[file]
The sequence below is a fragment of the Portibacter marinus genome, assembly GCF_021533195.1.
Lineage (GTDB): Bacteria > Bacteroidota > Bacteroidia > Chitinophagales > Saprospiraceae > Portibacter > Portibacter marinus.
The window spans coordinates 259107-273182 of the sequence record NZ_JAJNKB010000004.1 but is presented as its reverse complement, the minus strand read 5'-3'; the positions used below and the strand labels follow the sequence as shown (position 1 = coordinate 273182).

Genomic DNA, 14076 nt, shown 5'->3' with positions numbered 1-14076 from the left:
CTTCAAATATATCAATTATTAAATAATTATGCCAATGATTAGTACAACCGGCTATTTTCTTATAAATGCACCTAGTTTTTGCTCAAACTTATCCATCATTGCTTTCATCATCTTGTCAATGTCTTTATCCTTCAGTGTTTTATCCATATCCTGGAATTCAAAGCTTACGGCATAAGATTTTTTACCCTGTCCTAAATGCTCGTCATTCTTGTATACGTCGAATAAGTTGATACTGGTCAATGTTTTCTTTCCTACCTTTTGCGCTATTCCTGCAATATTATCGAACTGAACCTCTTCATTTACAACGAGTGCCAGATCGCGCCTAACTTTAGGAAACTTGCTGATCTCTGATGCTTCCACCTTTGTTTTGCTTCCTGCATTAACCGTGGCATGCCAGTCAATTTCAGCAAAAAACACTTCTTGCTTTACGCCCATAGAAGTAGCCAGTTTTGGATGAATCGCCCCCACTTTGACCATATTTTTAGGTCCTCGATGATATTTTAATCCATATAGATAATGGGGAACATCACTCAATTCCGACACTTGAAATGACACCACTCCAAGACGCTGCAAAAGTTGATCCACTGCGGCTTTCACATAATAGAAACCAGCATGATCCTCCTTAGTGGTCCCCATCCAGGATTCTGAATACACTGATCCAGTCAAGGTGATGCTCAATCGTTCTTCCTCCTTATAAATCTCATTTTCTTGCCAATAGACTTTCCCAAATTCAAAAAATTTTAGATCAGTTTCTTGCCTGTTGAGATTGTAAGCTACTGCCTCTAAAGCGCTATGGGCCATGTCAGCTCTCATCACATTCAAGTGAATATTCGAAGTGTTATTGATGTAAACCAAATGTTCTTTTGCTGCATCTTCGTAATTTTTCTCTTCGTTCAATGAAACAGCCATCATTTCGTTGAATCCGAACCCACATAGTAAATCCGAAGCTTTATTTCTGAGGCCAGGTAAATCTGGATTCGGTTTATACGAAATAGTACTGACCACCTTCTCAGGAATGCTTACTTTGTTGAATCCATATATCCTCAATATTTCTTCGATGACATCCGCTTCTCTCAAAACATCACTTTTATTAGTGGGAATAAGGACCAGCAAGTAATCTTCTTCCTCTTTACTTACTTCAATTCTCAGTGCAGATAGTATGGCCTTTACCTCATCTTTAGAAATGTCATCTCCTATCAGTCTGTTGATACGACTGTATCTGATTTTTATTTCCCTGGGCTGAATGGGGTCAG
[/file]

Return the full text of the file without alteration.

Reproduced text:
The sequence below is a fragment of the Portibacter marinus genome, assembly GCF_021533195.1.
Lineage (GTDB): Bacteria > Bacteroidota > Bacteroidia > Chitinophagales > Saprospiraceae > Portibacter > Portibacter marinus.
The window spans coordinates 259107-273182 of the sequence record NZ_JAJNKB010000004.1 but is presented as its reverse complement, the minus strand read 5'-3'; the positions used below and the strand labels follow the sequence as shown (position 1 = coordinate 273182).

Genomic DNA, 14076 nt, shown 5'->3' with positions numbered 1-14076 from the left:
CTTCAAATATATCAATTATTAAATAATTATGCCAATGATTAGTACAACCGGCTATTTTCTTATAAATGCACCTAGTTTTTGCTCAAACTTATCCATCATTGCTTTCATCATCTTGTCAATGTCTTTATCCTTCAGTGTTTTATCCATATCCTGGAATTCAAAGCTTACGGCATAAGATTTTTTACCCTGTCCTAAATGCTCGTCATTCTTGTATACGTCGAATAAGTTGATACTGGTCAATGTTTTCTTTCCTACCTTTTGCGCTATTCCTGCAATATTATCGAACTGAACCTCTTCATTTACAACGAGTGCCAGATCGCGCCTAACTTTAGGAAACTTGCTGATCTCTGATGCTTCCACCTTTGTTTTGCTTCCTGCATTAACCGTGGCATGCCAGTCAATTTCAGCAAAAAACACTTCTTGCTTTACGCCCATAGAAGTAGCCAGTTTTGGATGAATCGCCCCCACTTTGACCATATTTTTAGGTCCTCGATGATATTTTAATCCATATAGATAATGGGGAACATCACTCAATTCCGACACTTGAAATGACACCACTCCAAGACGCTGCAAAAGTTGATCCACTGCGGCTTTCACATAATAGAAACCAGCATGATCCTCCTTAGTGGTCCCCATCCAGGATTCTGAATACACTGATCCAGTCAAGGTGATGCTCAATCGTTCTTCCTCCTTATAAATCTCATTTTCTTGCCAATAGACTTTCCCAAATTCAAAAAATTTTAGATCAGTTTCTTGCCTGTTGAGATTGTAAGCTACTGCCTCTAAAGCGCTATGGGCCATGTCAGCTCTCATCACATTCAAGTGAATATTCGAAGTGTTATTGATGTAAACCAAATGTTCTTTTGCTGCATCTTCGTAATTTTTCTCTTCGTTCAATGAAACAGCCATCATTTCGTTGAATCCGAACCCACATAGTAAATCCGAAGCTTTATTTCTGAGGCCAGGTAAATCTGGATTCGGTTTATACGAAATAGTACTGACCACCTTCTCAGGAATGCTTACTTTGTTGAATCCATATATCCTCAATATTTCTTCGATGACATCCGCTTCTCTCAAAACATCACTTTTATTAGTGGGAATAAGGACCAGCAAGTAATCTTCTTCCTCTTTACTTACTTCAATTCTCAGTGCAGATAGTATGGCCTTTACCTCATCTTTAGAAATGTCATCTCCTATCAGTCTGTTGATACGACTGTATCTGATTTTTATTTCCCTGGGCTGAATGGGGTCAG